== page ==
ATmega168P Atmel Corporation, ATmega168P Datasheet - Page 15

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ATmega168P

Manufacturer Part Number
ATmega168P
Description
Manufacturer
Atmel Corporation
Datasheets

Specifications of ATmega168P

Flash (kbytes)
16 Kbytes
Pin Count
32
Max. Operating Frequency
20 MHz
Cpu
8-bit AVR
# Of Touch Channels
16
Hardware Qtouch Acquisition
No
Max I/o Pins
23
Ext Interrupts
24
Usb Speed
No
Usb Interface
No
Spi
2
Twi (i2c)
1
Uart
1
Graphic Lcd
No
Video Decoder
No
Camera Interface
No
Adc Channels
8
Adc Resolution (bits)
10
Adc Speed (ksps)
15
Analog Comparators
1
Resistive Touch Screen
No
Temp. Sensor
Yes
Crypto Engine
No
Sram (kbytes)
1
Eeprom (bytes)
512
Self Program Memory
YES
Dram Memory
No
Nand Interface
No
Picopower
Yes
Temp. Range (deg C)
-40 to 85
I/o Supply Class
1.8 to 5.5
Operating Voltage (vcc)
1.8 to 5.5
Fpu
No
Mpu / Mmu
no / no
Timers
3
Output Compare Channels
6
Input Capture Channels
1
Pwm Channels
6
32khz Rtc
Yes
Calibrated Rc Oscillator
Yes

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7.7
8025M–AVR–6/11
Reset and Interrupt Handling
The AVR provides several different interrupt sources. These interrupts and the separate Reset
Vector each have a separate program vector in the program memory space. All interrupts are
assigned individual enable bits which must be written logic one together with the Global Interrupt
Enable bit in the Status Register in order to enable the interrupt. Depending on the Program
Counter value, interrupts may be automatically disabled when Boot Lock bits BLB02 or BLB12
are programmed. This feature improves software security. See the section
ming” on page 291
The lowest addresses in the program memory space are by default defined as the Reset and
Interrupt Vectors. The complete list of vectors is shown in
determines the priority levels of the different interrupts. The lower the address the higher is the
priority level. RESET has the highest priority, and next is INT0 – the External Interrupt Request
0. The Interrupt Vectors can be moved to the start of the Boot Flash section by setting the IVSEL
bit in the MCU Control Register (MCUCR). Refer to
The Reset Vector can also be moved to the start of the Boot Flash section by programming the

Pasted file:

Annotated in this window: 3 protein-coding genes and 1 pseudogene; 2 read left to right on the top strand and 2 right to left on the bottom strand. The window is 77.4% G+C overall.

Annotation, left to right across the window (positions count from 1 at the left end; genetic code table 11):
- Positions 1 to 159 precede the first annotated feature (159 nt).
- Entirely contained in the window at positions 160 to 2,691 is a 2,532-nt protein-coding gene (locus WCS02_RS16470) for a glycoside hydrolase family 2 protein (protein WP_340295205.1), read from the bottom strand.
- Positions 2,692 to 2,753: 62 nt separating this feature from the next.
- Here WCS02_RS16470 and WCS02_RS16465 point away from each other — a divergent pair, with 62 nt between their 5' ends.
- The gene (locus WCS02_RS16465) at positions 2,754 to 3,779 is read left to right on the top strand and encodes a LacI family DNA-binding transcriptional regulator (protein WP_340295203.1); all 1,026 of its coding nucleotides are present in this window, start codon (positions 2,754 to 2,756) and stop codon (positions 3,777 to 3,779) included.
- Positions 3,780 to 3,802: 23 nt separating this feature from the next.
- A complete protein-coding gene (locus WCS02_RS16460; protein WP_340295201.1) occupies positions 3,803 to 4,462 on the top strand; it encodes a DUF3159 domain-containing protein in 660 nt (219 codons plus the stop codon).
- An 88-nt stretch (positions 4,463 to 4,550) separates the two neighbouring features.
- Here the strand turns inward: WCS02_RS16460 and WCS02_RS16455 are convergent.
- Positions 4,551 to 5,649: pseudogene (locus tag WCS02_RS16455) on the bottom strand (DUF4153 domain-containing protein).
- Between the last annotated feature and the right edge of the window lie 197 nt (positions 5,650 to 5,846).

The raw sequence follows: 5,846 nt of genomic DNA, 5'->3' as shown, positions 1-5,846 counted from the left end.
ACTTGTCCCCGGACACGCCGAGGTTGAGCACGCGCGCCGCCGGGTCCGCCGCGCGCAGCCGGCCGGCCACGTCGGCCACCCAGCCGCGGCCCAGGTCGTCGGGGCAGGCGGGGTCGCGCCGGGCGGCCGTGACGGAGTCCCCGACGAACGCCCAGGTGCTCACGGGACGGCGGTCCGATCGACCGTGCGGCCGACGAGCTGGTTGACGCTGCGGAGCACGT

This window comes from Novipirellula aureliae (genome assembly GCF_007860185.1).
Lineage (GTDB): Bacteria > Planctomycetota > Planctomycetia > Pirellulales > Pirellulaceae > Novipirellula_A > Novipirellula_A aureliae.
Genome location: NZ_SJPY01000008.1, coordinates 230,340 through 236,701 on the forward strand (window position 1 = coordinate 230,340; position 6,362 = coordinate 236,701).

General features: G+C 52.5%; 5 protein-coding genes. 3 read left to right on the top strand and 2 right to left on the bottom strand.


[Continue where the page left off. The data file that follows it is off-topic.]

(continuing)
BOOTRST Fuse, see
ATmega88P and ATmega168P” on page
When an interrupt occurs, the Global Interrupt Enable I-bit is cleared and all interrupts are dis-
abled. The user software can write logic one to the I-bit to enable nested interrupts. All enabled
interrupts can then interrupt the current interrupt routine. The I-bit is automatically set when a
Return from Interrupt instruction – RETI – is executed.
There are basically two types of interrupts. The first type is triggered by an event that sets the
Interrupt Flag. For these interrupts, the Program Counter is vectored to the actual Interrupt Vec-
tor in order to execute the interrupt handling routine, and hardware clears the corresponding
Interrupt Flag. Interrupt Flags can also be cleared by writing a logic one to the flag bit position(s)
to be cleared. If an interrupt condition occurs while the corresponding interrupt enable bit is
cleared, the Interrupt Flag will be set and remembered until the interrupt is enabled, or the flag is
cleared by software. Similarly, if one or more interrupt conditions occur while the Global Interrupt
Enable bit is cleared, the corresponding Interrupt Flag(s) will be set and remembered until the
Global Interrupt Enable bit is set, and will then be executed by order of priority.
The second type of interrupts will trigger as long as the interrupt condition is present. These
interrupts do not necessarily have Interrupt Flags. If the interrupt condition disappears before the
interrupt is enabled, the interrupt will not be triggered.
When the AVR exits from an interrupt, it will always return to the main program and execute one
more instruction before any pending interrupt is served.
Note that the Status Register is not automatically stored when entering an interrupt routine, nor
restored when returning from an interrupt routine. This must be handled by software.
When using the CLI instruction to disable interrupts, the interrupts will be immediately disabled.
No interrupt will be executed after the CLI instruction, even if it occurs simultaneously with the
CLI instruction. The following example shows how this can be used to avoid interrupts during the
timed EEPROM write sequence.
for details.
”Boot Loader Support – Read-While-Write Self-Programming,
275.
”Interrupts” on page 58
ATmega48P/88P/168P
”Interrupts” on page
for more information.
”Memory Program-
58. The list also
15

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